Talking about this provision, Shankar Prasad Pani, who is a lawyer with the National Green Tribunal and deals with land and environment related issues from Odisha, says that these land banks, which are usually government land, are often mired in controversies, especially in tribal areas, leading to conflict. This conflict can also happen in case of renewable projects if they are not implemented judiciously.

On the financial front, the policy document talks about several incentives such as Rs 50 paise per unit electricity duty exemption for renewable energy consumers either for captive use or under open access. The policy also proposes a 50% exemption of cross subsidy surcharge for open access consumers who want to use clean energy. It also talks about giving a 25% exemption in wheeling charges for captive/open-access consumers. The government has also decided to exempt stamp duty on the purchase and lease of land for renewable energy projects.

The government also proposed exemption of clearance from the State Pollution Control Board for any renewable energy project unless it falls under the category of hydro energy, biomass, and waste-to-energy projects.

New sectors

Odisha last released its renewable policy in 2016, in which it had offered benefits in electricity duty, stamp duty, and others. The latest policy has now added special provisions for supporting the green hydrogen and green ammonia sectors. It also plans to develop special green hydrogen/green ammonia hubs to meet the demands of petrochemical, fertiliser, steel sectors in the state as well as facilitate their export.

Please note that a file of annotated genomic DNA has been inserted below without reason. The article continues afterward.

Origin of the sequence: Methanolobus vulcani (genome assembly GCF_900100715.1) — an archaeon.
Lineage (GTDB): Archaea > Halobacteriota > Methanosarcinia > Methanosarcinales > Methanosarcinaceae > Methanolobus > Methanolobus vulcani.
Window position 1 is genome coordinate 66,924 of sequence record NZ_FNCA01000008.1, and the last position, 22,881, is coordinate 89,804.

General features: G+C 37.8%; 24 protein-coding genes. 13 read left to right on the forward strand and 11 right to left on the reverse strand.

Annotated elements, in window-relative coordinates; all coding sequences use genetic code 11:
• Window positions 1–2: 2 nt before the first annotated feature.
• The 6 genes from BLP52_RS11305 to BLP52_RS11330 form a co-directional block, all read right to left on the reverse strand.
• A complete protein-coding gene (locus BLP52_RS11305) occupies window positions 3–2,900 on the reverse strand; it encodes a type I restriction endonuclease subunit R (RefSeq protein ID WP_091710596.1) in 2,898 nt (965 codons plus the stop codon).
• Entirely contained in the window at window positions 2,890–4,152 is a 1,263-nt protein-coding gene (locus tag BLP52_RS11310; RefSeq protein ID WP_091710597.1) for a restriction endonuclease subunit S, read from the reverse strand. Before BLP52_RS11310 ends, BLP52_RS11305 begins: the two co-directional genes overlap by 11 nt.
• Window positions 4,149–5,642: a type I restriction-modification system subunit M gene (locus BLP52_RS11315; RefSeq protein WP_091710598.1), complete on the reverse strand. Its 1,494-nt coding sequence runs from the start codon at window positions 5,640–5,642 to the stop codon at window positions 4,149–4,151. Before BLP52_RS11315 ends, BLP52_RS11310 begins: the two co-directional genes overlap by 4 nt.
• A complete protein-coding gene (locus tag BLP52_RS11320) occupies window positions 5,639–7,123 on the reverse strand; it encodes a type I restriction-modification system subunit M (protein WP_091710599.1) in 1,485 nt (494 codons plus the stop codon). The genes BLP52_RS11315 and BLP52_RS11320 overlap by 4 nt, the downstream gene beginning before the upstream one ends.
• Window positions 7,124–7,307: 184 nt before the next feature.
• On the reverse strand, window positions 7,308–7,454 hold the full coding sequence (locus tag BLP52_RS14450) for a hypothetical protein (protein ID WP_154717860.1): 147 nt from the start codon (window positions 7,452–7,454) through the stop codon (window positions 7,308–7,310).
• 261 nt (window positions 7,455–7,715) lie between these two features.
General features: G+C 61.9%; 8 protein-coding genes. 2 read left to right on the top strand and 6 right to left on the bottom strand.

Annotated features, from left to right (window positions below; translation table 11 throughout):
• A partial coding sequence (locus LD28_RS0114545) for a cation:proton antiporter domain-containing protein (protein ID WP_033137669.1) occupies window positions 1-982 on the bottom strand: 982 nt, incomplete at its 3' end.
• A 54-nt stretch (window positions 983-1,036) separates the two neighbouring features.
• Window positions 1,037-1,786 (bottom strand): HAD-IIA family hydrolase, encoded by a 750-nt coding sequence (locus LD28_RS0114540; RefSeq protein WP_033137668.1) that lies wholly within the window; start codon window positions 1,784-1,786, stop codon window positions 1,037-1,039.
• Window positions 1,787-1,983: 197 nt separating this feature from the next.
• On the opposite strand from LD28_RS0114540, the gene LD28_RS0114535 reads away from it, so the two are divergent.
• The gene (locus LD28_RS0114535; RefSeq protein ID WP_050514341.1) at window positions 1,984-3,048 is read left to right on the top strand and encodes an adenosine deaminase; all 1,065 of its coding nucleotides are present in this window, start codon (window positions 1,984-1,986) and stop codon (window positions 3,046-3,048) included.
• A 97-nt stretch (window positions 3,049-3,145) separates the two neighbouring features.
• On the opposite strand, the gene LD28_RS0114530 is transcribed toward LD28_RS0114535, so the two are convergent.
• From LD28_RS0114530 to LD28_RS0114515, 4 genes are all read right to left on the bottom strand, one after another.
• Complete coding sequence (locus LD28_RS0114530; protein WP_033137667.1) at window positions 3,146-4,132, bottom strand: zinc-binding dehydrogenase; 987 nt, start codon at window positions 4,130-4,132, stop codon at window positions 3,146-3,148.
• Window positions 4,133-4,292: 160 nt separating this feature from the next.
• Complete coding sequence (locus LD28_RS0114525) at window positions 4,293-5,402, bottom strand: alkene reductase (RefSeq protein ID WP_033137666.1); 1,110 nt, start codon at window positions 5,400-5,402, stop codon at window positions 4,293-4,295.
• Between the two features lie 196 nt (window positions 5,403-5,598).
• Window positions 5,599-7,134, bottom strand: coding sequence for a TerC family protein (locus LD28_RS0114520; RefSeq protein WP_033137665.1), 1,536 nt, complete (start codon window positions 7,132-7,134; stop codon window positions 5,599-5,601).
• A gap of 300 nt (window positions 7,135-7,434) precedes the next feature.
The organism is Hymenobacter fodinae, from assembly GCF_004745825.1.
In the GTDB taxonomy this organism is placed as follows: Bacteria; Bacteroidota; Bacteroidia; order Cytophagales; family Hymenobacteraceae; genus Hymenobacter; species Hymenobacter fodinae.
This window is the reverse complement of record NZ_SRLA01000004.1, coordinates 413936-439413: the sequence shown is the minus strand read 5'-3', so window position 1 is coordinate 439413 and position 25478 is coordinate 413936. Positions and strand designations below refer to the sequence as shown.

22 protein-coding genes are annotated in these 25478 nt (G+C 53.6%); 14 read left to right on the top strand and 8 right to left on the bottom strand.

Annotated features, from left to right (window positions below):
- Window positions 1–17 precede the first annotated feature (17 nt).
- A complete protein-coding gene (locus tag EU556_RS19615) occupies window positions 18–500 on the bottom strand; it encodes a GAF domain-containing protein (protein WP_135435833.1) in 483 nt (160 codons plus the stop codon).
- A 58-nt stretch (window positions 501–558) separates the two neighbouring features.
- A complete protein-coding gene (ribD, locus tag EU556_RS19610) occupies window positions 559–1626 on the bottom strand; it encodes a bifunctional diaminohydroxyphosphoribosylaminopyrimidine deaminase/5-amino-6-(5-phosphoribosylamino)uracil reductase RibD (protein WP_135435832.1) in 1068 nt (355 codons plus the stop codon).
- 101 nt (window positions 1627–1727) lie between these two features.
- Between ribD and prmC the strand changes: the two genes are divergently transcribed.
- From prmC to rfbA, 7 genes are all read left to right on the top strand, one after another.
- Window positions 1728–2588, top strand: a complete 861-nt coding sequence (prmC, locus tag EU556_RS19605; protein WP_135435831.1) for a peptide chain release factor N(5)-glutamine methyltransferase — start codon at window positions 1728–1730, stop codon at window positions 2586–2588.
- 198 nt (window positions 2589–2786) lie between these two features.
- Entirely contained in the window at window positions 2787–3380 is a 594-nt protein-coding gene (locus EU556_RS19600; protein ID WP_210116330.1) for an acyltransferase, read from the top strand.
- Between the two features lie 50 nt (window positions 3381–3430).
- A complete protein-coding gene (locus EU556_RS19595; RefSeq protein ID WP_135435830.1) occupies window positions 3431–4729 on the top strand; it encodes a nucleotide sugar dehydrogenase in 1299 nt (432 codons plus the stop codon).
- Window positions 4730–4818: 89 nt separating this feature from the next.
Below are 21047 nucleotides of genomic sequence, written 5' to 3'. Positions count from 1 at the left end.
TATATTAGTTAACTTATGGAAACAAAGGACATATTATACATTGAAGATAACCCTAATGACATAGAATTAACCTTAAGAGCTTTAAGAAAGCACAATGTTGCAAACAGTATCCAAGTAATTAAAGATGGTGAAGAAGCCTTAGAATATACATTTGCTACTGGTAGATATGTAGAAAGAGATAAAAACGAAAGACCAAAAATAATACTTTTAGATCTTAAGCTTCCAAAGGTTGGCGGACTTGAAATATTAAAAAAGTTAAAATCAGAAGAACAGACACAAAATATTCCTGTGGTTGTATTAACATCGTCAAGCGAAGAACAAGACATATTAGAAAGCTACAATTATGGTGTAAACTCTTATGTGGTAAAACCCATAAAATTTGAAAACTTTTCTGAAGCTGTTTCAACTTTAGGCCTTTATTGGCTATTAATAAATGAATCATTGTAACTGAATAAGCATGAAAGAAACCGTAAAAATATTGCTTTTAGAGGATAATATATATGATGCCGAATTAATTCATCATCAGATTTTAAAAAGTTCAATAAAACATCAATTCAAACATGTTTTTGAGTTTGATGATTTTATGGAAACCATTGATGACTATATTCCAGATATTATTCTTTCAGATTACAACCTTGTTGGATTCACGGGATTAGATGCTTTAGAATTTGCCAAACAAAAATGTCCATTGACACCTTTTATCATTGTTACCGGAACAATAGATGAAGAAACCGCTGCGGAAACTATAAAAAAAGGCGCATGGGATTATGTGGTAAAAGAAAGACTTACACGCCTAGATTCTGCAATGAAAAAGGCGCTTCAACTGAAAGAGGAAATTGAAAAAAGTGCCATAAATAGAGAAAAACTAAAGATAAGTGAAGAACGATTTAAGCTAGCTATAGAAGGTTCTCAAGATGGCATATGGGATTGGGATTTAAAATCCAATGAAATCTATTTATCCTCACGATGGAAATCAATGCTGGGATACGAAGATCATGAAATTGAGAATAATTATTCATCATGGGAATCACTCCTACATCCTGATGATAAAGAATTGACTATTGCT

Odisha hosts four ports including the major port of Paradip which can facilitate export of green hydrogen and green ammonia. Credit: Jnanaranjan Sahu/Wikimedia Commons

“The state is enriched with four operating ports, including one major port of Paradip, which can help us in easy export of green hydrogen and green ammonia to other countries in the world. For the growth of this sector, which first need to have an initial demand, and in states like Odisha, we have petrochemical industries and steel and fertiliser plants where these products could be used. Those who want to invest in this have the benefit of several incentives under our Industrial Policy Resolution 2022 and also under the Renewable Energy Policy. Such encouraging factors can help us in converting Odisha into a hub of green hydrogen and green ammonia, which are quite new technologies even for the whole world,” Biswadeep Parida, Director, PricewaterhouseCoopers Private Limited, told Mongabay-India. Parida worked with the Odisha government in the latest renewable energy policy formulation.